interested in the severance package. (Geaney 1/14/04 Dep. at
170.) Five days later, on January 15, Fassett e-mailed Plaintiff
the details of CSC's severance offer ("Severance Agreement").
(Id. at 174-76.) The Severance Agreement consisted of nine
weeks salary, or $34,085.77, and imposed on Plaintiff a number of
terms and conditions, including a strict covenant not to compete.
(Id. at 174-78.)
After consulting with an attorney, Plaintiff decided that the
Severance Agreement was unacceptable. (Id.) Accordingly, on
January 17, Plaintiff left Fassett a voice message stating that
she was unwilling to sign the Severance Agreement, and that she
was interested in negotiating a different severance package.
(Id. at 177.)
Plaintiff was out of the office from January 18 through January
26, 2003 because of a pre-approved vacation. (Pl. Rule 56.1 Statement ¶ 106.) On January 27, the date Plaintiff was
scheduled to return to work, Fassett left Plaintiff a voice
message instructing Plaintiff to come into the office immediately
in order to sign a PIP. (Geaney 1/14/04 Dep. at 182-83.)
Plaintiff did not meet with Fassett on that day because of
several previously scheduled business and personal appointments.
(Id. at 188.) Plaintiff was out of the office again on January
29. This time, George Bacon, Fassett's supervisor and a CSC
Managing Director, called Plaintiff at home to discuss
Plaintiff's employment status. Plaintiff repeated to Bacon that
the terms of the Severance Agreement were unacceptable, and that
she was unwilling to sign a PIP. (Id. at 189-90.)
By letter dated January 29, 2003, CSC formally terminated
Plaintiff's employment. (Cahoon Aff. Exh. L.) The letter, signed
by CSC's Human Resources Manager, stated, in relevant part:
This is to advise you that your employment with CSC
Consulting, Inc. (CSC) will be terminated effective
Friday, January 31, 2003, due to abandonment of your
position. You advised CSC management to contact your
attorney Bill Smith to discuss your employment
Mr. Smith stated to Ward Classen, CSC's Legal
Counsel, that you did not accept CSC's offer of a
buy-out package, that you would not agree to be
placed on a Performance Improvement Plan ("PIP") and
that you would not be returning to work. As such, you
have been placed in an unapproved/unpaid status of
absence without approved leave since Tuesday, January
28th. (Id.) Plaintiff thereafter filed suit.
Plaintiff vigorously disputes Defendants' claim that she was
terminated because of poor sales performance and because she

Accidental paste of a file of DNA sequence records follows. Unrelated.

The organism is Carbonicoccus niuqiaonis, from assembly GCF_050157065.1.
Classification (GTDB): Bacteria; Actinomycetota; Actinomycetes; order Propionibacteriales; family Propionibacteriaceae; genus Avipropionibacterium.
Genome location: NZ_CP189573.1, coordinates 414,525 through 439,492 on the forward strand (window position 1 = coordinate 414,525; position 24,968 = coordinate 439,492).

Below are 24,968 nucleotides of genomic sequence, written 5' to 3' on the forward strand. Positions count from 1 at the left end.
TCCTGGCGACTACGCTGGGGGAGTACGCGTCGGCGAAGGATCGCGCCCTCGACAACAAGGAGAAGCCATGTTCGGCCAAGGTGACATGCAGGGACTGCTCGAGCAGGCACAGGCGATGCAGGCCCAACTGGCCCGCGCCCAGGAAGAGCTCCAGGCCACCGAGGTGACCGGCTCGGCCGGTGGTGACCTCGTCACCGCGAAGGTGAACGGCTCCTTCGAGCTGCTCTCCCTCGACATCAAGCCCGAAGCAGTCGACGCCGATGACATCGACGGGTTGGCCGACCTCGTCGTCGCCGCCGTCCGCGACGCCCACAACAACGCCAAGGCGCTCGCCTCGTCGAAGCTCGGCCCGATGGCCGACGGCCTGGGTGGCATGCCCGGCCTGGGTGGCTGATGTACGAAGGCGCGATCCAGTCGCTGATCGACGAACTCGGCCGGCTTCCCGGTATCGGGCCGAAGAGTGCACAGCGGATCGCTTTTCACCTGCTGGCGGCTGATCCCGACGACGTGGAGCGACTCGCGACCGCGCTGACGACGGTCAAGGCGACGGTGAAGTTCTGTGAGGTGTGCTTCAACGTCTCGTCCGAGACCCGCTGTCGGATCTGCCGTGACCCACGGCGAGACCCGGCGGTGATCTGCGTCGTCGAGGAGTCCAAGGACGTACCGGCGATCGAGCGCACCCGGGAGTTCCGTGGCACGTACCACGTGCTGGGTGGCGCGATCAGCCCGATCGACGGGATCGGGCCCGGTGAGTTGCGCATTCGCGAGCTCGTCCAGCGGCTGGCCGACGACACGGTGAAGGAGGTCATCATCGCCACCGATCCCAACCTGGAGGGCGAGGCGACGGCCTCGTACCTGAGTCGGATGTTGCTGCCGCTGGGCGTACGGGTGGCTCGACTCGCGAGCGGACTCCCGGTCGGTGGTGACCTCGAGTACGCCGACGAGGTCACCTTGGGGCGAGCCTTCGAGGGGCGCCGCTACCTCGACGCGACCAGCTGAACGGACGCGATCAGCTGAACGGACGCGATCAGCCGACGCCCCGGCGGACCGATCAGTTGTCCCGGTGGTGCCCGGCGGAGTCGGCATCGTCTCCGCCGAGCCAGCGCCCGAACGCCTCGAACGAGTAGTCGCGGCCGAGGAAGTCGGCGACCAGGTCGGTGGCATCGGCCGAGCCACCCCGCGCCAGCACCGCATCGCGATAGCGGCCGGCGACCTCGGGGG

refused to accept either a PIP or the Severance Agreement.
Instead, Plaintiff argues that Fassett took adverse employment
action against her because she is female.
In an employment discrimination case such as this one, the
district court's task at the summary judgment stage is to
"determine whether, upon viewing all of the facts and reasonable
inferences to be drawn therefrom in the light most favorable to
the plaintiff, there exists sufficient evidence to create a
genuine issue of material fact as to whether the employer
intentionally discriminated against the plaintiff." Hankins v.
Temple Univ. Health Sci. Ctr., 829 F.2d 437, 440 (3d Cir. 1987).
In doing so, the Court must apply the now familiar McDonnell
Douglas-Burdine burden-shifting analysis. See Texas Dept. of
Comm. Affairs v. Burdine, 450 U.S. 248 (1981);
McDonnell-Douglas Corp. v. Green, 411 U.S. 792 (1973); see
also Murphy v. Hous. Auth. & Urban Redev. Agency of the City
of Atlantic City, 32 F. Supp. 2d 753, 763 (D.N.J. 1999) (noting
that the McDonnell Douglas framework "applies to both Title VII
and NJLAD claims for employment discrimination").
First, the plaintiff has the burden of proving by a
preponderance of the evidence a prima facie case of discrimination. Burdine, 450 U.S. at 253. Second, if the
plaintiff succeeds in proving the prima facie case, then the
burden shifts to the defendant to articulate some legitimate
nondiscriminatory reason for the adverse employment action. Id.
Third, if the defendant carries its burden, the plaintiff then
has the opportunity to prove by a preponderance of the evidence
that the legitimate reasons offered by the defendant are